A single lime. So simple, yet so many decisions. I had made an artist’s first decision: subject matter, but next came choices about style, composition, materials. I knew that once begun, each line or stroke would narrow some possibilities and open others. More decisions would follow: color, value, precision. At long last, I chose two paths—one botanical, the other more abstract. I worked on both at the same time, alternating between them as paint dried, until finally, I had only one final decision: when to stop.
And now, you decide: which appeals to you more?
Tips and Techniques– I did the botanical lime using a combination of colored pencil and watercolor, building up many layers to tone the lime and achieve subtly in the greens. I used negative painting techniques for the other, using mainly phthalo blue and nickel azo yellow. Both paints are fairly intense, transparent, and staining, so the blue did not overwhelm the yellow, as it might have with weaker yellows. This technique works well when there are layered shapes, so I added the suggestion of leaves, stems, and fruit to give it more dimension.
A spark of red. Bold color after months of winter. Unfortunately, my poor bouquet of tulips drooped within hours of when I purchased it, and well before I had time to paint it. Alas, the grand wilt gave me the perfect opportunity to create this herbarium page inspired by Wendy Hollender’s wonderful book, Botanical Drawing in Color: A Basic Guide to Mastering Realistic Form and Naturalistic Color (2010). It turns out that Emily Dickinson, too, kept an herbarium. Her poem, numbered 978, conveys the essence of may be missed when you think you have another chance, another day, but don’t.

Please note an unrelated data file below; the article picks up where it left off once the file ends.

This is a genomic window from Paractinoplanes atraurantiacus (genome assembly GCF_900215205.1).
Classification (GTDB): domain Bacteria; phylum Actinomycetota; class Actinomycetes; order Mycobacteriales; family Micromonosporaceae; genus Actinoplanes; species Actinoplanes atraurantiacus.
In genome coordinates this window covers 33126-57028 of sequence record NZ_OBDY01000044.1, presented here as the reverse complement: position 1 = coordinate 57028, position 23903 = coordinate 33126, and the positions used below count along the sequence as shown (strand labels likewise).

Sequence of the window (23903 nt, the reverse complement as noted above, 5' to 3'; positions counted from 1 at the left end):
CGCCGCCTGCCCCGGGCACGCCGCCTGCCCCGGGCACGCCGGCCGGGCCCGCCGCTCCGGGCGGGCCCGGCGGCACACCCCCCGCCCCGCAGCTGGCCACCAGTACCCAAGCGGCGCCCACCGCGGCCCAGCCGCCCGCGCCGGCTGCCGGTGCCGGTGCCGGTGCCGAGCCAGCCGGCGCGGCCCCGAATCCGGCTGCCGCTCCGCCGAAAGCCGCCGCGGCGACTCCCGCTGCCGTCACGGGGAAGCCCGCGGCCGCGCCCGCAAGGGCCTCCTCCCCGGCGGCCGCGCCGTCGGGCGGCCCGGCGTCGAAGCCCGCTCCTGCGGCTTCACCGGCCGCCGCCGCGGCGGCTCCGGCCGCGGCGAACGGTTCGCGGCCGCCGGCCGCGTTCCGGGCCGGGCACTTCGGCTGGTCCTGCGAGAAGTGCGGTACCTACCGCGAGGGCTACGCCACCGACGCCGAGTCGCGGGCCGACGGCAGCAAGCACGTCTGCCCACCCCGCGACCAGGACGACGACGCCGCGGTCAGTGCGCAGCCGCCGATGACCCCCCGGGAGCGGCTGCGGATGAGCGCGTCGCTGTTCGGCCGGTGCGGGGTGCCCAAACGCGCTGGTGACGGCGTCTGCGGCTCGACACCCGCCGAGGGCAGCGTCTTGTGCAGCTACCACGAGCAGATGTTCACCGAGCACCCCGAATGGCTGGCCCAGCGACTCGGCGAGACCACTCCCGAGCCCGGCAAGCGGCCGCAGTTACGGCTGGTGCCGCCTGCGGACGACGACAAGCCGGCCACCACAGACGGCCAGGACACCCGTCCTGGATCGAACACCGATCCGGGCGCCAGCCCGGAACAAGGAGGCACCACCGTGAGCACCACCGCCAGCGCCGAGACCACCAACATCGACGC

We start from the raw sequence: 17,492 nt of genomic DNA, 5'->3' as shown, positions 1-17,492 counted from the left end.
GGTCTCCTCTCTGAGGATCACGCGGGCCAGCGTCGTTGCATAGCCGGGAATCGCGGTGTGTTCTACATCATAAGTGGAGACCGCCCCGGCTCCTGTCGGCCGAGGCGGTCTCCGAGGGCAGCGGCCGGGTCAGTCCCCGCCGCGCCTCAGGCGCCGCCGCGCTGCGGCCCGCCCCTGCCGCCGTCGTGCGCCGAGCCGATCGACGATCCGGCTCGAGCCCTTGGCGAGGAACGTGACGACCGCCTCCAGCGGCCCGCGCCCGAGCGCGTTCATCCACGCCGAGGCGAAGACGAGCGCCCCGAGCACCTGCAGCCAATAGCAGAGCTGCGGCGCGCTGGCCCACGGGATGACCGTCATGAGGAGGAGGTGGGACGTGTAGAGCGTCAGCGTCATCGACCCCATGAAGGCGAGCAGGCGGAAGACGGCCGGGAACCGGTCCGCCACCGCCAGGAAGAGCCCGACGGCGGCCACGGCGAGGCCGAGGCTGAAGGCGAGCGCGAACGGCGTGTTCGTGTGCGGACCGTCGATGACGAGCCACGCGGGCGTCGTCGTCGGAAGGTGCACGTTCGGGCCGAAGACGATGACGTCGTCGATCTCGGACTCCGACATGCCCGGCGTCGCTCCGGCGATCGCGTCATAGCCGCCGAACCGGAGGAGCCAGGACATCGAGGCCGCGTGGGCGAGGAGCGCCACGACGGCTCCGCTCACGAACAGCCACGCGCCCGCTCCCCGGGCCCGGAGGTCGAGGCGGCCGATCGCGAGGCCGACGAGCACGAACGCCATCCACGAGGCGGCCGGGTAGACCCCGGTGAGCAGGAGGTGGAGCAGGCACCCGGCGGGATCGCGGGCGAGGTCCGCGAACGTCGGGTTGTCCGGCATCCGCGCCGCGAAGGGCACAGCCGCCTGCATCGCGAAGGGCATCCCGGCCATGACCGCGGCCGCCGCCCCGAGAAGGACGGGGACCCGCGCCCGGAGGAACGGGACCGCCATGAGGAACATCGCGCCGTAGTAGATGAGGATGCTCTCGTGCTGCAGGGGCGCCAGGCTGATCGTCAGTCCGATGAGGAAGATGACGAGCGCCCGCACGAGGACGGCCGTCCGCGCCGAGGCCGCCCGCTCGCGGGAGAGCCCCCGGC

It bloomed and dropt, a Single Noon—
The Flower—distinct and Red—
I, passing, thought another Noon
Another in its stead…
Tips and Techniques– Precision, accuracy and beauty are the hallmarks of natural science illustration. Botanical illustrators like Wendy Hollender, who works in colored pencil and watercolor, provide great insight into techniques used to make highly accurate renderings. While a journal hardly needs to be so detailed, I find it instructive to paint this way on occasion. I began the tulip with a pencil drawing, followed by a very loose wash of watercolor. From there, I used an increasingly dry brush (sizes 2 and 0) to apply more layers of watercolor. Getting a full range of values from light to dark is essential to making the petals take shape.